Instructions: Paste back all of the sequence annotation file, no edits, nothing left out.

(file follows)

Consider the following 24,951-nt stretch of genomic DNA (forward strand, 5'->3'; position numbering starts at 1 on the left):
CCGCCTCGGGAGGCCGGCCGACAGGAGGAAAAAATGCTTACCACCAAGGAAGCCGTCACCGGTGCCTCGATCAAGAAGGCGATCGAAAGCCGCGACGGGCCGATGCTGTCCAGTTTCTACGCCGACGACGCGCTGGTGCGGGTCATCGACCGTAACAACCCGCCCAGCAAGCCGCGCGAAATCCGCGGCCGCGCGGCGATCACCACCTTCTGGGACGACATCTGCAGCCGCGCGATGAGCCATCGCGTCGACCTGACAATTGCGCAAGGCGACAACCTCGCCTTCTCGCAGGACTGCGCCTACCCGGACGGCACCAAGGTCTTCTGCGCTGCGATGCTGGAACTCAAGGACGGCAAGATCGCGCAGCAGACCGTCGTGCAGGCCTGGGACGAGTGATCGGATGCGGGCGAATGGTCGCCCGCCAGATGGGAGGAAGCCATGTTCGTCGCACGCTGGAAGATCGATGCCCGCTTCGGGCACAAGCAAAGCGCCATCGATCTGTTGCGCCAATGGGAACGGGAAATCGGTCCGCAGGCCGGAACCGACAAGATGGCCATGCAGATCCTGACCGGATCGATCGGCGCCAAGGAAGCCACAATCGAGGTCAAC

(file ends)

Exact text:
Consider the following 24,951-nt stretch of genomic DNA (forward strand, 5'->3'; position numbering starts at 1 on the left):
CCGCCTCGGGAGGCCGGCCGACAGGAGGAAAAAATGCTTACCACCAAGGAAGCCGTCACCGGTGCCTCGATCAAGAAGGCGATCGAAAGCCGCGACGGGCCGATGCTGTCCAGTTTCTACGCCGACGACGCGCTGGTGCGGGTCATCGACCGTAACAACCCGCCCAGCAAGCCGCGCGAAATCCGCGGCCGCGCGGCGATCACCACCTTCTGGGACGACATCTGCAGCCGCGCGATGAGCCATCGCGTCGACCTGACAATTGCGCAAGGCGACAACCTCGCCTTCTCGCAGGACTGCGCCTACCCGGACGGCACCAAGGTCTTCTGCGCTGCGATGCTGGAACTCAAGGACGGCAAGATCGCGCAGCAGACCGTCGTGCAGGCCTGGGACGAGTGATCGGATGCGGGCGAATGGTCGCCCGCCAGATGGGAGGAAGCCATGTTCGTCGCACGCTGGAAGATCGATGCCCGCTTCGGGCACAAGCAAAGCGCCATCGATCTGTTGCGCCAATGGGAACGGGAAATCGGTCCGCAGGCCGGAACCGACAAGATGGCCATGCAGATCCTGACCGGATCGATCGGCGCCAAGGAAGCCACAATCGAGGTCAAC